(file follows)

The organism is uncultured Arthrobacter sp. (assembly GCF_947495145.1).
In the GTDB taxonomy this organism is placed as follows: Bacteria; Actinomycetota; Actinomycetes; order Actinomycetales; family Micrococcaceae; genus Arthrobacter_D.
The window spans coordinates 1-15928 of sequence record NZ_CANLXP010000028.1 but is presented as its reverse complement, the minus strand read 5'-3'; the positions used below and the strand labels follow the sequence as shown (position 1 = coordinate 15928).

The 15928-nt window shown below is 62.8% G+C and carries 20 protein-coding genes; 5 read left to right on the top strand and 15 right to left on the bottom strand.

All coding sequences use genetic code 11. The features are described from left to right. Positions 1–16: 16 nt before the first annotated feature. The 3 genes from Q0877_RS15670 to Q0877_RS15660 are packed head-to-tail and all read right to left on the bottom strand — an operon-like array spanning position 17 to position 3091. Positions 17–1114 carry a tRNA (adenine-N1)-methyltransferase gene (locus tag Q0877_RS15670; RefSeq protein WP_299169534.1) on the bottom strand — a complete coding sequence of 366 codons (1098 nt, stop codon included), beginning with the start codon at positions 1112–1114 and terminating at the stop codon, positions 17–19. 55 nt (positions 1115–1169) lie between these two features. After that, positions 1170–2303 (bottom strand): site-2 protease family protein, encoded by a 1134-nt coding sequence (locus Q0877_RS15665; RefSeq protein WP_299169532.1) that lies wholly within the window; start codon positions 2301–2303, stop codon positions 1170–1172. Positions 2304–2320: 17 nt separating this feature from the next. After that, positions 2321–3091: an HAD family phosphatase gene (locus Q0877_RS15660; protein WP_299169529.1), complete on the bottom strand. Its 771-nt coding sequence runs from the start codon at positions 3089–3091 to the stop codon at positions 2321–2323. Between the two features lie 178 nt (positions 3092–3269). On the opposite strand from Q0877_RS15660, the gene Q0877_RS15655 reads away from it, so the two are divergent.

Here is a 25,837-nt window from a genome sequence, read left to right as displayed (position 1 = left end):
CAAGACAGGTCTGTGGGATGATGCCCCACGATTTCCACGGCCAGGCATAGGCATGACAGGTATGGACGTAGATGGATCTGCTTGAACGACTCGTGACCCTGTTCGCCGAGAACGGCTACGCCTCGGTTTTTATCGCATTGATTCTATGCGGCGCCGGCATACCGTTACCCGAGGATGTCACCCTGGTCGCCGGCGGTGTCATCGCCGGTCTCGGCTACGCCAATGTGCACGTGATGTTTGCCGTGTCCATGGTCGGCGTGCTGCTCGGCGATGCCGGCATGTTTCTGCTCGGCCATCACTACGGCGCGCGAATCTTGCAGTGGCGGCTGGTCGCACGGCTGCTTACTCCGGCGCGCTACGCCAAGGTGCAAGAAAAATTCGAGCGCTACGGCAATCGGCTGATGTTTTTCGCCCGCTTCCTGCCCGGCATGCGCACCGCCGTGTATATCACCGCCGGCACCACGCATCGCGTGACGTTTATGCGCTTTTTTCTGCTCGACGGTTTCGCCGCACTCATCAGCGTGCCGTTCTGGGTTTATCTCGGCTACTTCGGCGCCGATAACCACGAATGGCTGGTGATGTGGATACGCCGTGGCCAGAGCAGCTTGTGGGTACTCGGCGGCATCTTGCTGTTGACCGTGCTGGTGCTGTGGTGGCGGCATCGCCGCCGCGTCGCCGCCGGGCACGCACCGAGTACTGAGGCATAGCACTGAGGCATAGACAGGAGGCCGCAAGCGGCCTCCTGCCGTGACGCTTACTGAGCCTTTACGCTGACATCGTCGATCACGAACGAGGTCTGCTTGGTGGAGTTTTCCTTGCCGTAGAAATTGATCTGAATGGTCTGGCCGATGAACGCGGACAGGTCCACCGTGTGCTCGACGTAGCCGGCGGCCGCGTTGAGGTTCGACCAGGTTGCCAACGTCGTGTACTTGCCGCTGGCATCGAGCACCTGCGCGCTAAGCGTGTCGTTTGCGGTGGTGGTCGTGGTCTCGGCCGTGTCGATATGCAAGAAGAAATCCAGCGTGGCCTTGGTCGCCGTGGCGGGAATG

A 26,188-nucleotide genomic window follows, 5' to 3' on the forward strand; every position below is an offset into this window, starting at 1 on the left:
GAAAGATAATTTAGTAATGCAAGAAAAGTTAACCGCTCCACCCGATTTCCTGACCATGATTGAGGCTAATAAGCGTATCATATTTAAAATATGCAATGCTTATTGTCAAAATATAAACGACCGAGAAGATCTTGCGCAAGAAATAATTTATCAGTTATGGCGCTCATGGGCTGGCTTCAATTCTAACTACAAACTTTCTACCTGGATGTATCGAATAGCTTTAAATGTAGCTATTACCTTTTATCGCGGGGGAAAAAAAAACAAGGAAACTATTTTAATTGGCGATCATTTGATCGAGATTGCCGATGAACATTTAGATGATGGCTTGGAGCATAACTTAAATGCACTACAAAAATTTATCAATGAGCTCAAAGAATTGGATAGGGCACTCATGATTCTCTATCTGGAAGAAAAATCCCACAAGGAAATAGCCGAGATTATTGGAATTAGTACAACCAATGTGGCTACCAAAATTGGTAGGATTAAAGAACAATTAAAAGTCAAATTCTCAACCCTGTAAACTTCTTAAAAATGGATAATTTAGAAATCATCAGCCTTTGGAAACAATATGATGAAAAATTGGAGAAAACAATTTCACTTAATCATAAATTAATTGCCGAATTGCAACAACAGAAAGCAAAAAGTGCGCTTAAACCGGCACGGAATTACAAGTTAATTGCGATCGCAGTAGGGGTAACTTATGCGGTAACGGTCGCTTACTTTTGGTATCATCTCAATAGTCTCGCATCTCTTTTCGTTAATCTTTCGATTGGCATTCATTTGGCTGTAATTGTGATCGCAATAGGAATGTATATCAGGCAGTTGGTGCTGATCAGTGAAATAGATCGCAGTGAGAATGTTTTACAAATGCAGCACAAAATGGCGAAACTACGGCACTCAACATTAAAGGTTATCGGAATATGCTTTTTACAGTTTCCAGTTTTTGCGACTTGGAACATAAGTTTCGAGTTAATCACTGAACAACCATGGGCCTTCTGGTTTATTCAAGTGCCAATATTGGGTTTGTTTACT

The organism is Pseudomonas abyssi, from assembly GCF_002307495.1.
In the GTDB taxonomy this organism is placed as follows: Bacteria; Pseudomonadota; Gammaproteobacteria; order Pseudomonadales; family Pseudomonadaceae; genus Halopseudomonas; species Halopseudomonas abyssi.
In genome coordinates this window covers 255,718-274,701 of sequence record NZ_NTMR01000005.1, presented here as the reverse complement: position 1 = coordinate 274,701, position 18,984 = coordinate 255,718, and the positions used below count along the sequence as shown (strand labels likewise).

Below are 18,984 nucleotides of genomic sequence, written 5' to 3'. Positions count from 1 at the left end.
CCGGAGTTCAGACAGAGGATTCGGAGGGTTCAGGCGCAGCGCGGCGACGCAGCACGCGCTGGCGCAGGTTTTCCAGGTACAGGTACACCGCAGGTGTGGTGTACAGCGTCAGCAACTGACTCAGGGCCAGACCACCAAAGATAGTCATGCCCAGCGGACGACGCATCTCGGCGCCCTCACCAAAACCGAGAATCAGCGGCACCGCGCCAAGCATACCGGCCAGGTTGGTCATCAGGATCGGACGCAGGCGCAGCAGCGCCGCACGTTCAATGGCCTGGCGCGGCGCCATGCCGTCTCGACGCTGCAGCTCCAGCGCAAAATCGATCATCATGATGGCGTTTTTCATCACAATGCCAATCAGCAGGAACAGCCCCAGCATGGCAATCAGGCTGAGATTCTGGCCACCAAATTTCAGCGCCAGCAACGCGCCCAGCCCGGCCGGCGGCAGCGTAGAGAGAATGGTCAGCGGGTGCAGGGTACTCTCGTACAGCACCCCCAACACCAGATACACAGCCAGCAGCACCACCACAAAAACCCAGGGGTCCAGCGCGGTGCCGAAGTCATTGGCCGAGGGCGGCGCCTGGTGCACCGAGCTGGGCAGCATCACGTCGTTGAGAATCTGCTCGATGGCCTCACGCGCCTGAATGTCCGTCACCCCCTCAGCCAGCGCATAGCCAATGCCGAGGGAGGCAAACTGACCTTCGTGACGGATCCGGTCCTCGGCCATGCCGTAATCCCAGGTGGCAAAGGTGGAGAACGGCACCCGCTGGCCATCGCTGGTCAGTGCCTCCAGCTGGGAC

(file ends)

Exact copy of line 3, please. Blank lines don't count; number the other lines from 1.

The window spans coordinates 1-15928 of sequence record NZ_CANLXP010000028.1 but is presented as its reverse complement, the minus strand read 5'-3'; the positions used below and the strand labels follow the sequence as shown (position 1 = coordinate 15928).